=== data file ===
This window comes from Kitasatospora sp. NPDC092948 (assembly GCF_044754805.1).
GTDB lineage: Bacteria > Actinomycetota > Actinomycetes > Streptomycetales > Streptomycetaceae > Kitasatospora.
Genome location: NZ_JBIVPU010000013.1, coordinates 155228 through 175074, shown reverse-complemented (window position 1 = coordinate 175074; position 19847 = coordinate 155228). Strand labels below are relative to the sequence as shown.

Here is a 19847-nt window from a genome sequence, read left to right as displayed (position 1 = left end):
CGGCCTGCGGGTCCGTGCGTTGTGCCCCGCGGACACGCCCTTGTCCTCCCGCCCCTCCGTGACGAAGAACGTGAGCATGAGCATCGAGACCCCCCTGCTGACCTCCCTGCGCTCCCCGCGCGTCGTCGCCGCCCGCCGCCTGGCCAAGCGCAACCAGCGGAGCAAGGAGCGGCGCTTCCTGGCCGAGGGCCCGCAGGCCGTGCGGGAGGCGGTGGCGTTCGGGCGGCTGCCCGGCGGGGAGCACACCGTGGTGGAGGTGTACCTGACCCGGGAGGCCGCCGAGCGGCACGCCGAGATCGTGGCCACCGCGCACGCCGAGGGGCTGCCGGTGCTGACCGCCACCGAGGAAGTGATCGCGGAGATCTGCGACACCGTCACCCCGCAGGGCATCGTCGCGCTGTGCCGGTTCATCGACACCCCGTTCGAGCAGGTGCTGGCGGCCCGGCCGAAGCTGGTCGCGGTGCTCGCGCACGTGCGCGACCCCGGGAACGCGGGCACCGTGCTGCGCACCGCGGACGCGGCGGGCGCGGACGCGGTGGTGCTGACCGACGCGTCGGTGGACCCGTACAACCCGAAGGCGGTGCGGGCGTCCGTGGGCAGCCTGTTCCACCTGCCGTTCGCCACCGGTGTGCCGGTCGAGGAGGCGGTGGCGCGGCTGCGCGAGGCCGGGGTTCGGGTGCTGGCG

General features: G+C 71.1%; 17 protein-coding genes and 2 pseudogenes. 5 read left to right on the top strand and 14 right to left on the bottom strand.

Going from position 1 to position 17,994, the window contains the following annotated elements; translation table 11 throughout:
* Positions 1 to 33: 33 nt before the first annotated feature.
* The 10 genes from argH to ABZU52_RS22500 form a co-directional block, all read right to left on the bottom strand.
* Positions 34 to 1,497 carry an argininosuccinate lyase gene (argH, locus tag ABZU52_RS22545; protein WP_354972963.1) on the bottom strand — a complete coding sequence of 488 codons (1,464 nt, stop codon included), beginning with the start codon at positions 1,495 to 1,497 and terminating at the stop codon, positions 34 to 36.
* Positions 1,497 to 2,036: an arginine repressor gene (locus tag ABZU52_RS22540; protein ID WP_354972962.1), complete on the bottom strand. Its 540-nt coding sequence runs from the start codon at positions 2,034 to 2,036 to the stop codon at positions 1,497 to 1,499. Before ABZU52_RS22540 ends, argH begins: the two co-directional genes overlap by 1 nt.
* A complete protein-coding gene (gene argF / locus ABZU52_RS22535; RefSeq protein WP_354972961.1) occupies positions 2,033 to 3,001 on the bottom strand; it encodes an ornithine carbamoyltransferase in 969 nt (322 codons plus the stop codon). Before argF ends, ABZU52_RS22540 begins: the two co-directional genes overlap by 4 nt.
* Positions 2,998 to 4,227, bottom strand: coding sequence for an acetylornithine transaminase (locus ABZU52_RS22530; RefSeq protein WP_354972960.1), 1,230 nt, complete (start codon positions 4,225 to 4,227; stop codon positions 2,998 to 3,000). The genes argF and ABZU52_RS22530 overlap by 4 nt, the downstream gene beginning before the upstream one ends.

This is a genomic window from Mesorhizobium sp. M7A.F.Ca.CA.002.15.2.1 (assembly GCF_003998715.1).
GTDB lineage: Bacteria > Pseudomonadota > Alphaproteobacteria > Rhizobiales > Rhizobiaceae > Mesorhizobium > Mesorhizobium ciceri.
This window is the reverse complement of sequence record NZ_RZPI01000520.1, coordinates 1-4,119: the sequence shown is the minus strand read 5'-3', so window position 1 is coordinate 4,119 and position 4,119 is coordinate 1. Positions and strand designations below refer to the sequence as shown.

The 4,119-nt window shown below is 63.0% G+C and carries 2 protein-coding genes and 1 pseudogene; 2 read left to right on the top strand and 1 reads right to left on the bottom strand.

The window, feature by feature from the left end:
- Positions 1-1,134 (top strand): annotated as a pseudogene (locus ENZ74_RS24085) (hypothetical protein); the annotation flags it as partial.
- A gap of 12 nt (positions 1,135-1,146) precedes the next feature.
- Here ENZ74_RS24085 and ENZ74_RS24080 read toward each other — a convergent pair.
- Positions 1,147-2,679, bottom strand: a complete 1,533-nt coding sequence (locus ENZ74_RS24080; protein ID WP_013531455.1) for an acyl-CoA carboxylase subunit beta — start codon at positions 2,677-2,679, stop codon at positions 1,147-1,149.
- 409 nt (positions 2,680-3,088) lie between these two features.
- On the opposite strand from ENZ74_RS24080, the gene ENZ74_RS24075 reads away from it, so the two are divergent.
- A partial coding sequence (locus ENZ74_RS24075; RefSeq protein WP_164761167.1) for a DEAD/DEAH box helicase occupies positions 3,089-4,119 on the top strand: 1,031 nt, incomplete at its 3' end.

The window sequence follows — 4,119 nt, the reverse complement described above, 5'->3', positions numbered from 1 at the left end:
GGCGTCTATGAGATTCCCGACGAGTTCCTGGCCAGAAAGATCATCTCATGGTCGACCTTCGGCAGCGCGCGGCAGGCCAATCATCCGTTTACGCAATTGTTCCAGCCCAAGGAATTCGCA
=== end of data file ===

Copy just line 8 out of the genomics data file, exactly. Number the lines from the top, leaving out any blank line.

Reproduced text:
* Positions 1 to 33: 33 nt before the first annotated feature.